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Kari Chisholm

Hey Brian --

I suggest that you actually read Eileen Brady's detailed position on the CRC, rather than relying on 30-second responses in the midst of a debate.

For example, she addresses both the idea of a local bridge and the Rose Quarter bottleneck:

We have an opportunity to skinny down this bloated project, value engineer it so that the costs come down – probably way down – and then start building the critical pieces that we can actually afford. There are alternatives that have been suggested that need to be reviewed as options for reducing the costs, and in some cases improving the outcomes of the project. For example, perhaps we could build a new bridge, extend our regional light rail system to Vancouver - including a new bike/pedestrian crossing - and add a safe Marine Drive interchange while eliminating or scaling back most of the rest. For environmental air quality management, we obviously have to take a very serious look at congestion tolling to reduce south bound I-5 traffic at peak hours near the Rose Quarter.

The key question is not whether there needs to be a new plan - "skinnied down" or "plan b" or whatever you want to call it. The key question is whether we're going to use the current process to scale it down and move forward promptly; or whether we're going to blow the whole thing up, start over, take another decade, and millions more in planning and environmental reviews.

Personally, I continue to believe that there's no money for this project anywhere. But to the extent that we're talking about how to spend money on a bridge, Brady's approach is the one that will require the least process going forward and produce the best possible bridge.

(Full disclosure: My firm built Eileen Brady's campaign website. I speak only for myself.)

Evan Manvel

Kari's point is interesting - Brady says very different things to different audiences.

Brady was extremely clear when talking to unions - "I am very supportive of the Columbia River Crossing project.... Let’s get on with it. I’m tired of these projects that are being stalled at this city." There wasn't any mention of scaling back or building only part of the project.

What conclusions you draw from that is up to you.

As far as the taking another decade, etc. - that's a claim (created by the CRC mega-highway lobbyists) that doesn't really hold up under scrutiny. Taking another direction doesn't have to take a decade. Either direction will require additional reviews, which in the grand scheme of a $4,000+ million project that will last over one hundred years seem smart.

If there's really no money, we need to be forthright about that and stop spending tens of millions of dollars designing a project that can't get built. That's the sort of leadership I want.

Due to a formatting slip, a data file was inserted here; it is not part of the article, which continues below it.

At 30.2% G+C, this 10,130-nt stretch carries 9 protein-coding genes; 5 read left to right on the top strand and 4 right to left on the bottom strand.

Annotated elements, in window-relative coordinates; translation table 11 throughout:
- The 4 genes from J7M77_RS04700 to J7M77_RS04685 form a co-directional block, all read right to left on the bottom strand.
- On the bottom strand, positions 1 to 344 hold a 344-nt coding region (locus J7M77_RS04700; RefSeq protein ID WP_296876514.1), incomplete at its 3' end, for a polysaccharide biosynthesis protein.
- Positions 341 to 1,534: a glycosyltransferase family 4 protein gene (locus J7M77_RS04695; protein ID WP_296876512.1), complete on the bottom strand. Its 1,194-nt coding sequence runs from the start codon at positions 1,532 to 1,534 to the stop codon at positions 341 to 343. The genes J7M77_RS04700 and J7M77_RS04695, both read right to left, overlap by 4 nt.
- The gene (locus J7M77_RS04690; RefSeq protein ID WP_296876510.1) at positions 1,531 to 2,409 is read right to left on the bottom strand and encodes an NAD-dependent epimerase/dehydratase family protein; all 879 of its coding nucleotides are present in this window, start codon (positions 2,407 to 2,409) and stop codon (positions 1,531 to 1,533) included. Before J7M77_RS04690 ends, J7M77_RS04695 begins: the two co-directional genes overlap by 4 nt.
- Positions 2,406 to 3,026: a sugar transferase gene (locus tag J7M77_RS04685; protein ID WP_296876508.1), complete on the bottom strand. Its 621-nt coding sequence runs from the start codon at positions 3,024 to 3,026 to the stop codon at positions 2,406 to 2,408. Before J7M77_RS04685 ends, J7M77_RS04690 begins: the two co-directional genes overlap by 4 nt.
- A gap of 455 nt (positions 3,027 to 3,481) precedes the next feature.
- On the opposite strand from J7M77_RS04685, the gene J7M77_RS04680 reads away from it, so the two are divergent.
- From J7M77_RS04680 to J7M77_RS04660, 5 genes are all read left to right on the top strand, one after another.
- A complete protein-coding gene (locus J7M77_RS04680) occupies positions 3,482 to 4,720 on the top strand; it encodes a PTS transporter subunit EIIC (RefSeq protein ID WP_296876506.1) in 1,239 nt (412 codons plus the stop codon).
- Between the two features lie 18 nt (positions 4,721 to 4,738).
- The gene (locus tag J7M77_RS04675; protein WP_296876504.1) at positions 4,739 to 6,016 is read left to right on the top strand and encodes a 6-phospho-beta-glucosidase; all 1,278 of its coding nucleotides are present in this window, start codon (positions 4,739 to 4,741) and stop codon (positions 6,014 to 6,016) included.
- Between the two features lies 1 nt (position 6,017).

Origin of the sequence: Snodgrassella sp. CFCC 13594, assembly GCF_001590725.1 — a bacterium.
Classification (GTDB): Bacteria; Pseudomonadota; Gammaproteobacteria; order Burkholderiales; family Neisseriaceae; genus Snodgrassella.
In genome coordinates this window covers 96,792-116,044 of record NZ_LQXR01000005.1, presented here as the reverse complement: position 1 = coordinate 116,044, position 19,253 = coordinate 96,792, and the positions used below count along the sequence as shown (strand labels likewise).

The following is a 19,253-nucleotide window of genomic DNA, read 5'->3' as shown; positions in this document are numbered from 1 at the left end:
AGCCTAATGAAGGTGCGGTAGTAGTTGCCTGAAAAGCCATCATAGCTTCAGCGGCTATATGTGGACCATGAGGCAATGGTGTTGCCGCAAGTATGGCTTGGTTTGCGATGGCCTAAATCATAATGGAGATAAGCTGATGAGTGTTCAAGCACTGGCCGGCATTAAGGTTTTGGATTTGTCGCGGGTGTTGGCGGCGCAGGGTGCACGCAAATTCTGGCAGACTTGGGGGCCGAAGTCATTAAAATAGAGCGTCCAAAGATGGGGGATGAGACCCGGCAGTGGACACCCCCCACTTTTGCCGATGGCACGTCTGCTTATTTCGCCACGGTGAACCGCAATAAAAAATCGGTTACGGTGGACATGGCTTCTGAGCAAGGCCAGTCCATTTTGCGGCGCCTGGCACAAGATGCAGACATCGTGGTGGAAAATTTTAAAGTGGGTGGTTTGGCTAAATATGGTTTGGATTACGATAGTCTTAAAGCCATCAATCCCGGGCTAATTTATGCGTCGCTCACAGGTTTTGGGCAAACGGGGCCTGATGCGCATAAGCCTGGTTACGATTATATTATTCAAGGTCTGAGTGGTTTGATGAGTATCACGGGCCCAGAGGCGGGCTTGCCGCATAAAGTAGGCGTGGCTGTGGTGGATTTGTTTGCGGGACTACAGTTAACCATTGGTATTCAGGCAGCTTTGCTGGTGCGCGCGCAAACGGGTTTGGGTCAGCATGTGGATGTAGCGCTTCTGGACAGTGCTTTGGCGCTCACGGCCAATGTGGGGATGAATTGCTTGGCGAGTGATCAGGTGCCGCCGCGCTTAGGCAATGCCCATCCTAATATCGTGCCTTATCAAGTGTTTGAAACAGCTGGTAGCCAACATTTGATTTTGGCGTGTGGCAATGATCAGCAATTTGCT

Kari Chisholm

I don't think there's anything dissonant between what she said at the debate and what she wrote in a lengthy position statement, other than that 30-second quips are necessarily shorter and thus abbreviated.

It's also worth noting that the folks in the room at that debate were all highly-involved highly-educated political leaders who could be reasonably assumed to have read all the candidate's positions before the debate.

In her in-depth statement, Brady is clear -- we must skinny down the project and then get to building it. Her concluding paragraph:

There’s a saying in situations like this that I like: We can’t allow the perfect to be the enemy of the good. And “the good” here is to admit that the current process is a mess, but that with the right leadership we can build a CRC that is affordable, creates jobs, ensures safety and allows us to scale in goals like a regional light rail, a bike/pedestrian crossing, tolls and congestion management. As Mayor, I can provide that kind of leadership. And after 13 years of stops and starts, it’s time to get this thing moving.

Shrink it down, make it affordable, focus on alternative modes, and get building.

Here's a question worth asking: Jefferson Smith calls for a "Plan B". What is his Plan B? It's possible that I've missed it, but I don't think we've heard even the outlines of what that Plan B would look like.

T.A Barnhart
One can see Brady following the wishes of construction and trade unionists who see the Columbia Crossing as a way to go from unemployment to a job.

well, one could see Smith following the wishes of the greens who see the Columbia Crossing as a way to waste billions & get this project done wrong. if you're going to impugn people's characters, why not be even-handed about it?

(disclosure: i work as a freelancer for the Brady campaign.)

Evan Manvel

There's really nothing about the format that prohibited her from being clear.

Brady could have said supports X and Y, and thinks we don't have the money to do the whole thing. That's ten seconds, and she's got twenty more.

Instead of being clear, she used sweeping statements of unqualified support, using her time to repeat seismic and safety talking points and talk about getting on with it.

In my book, that's simply misleading, and it wasn't caused by the format.

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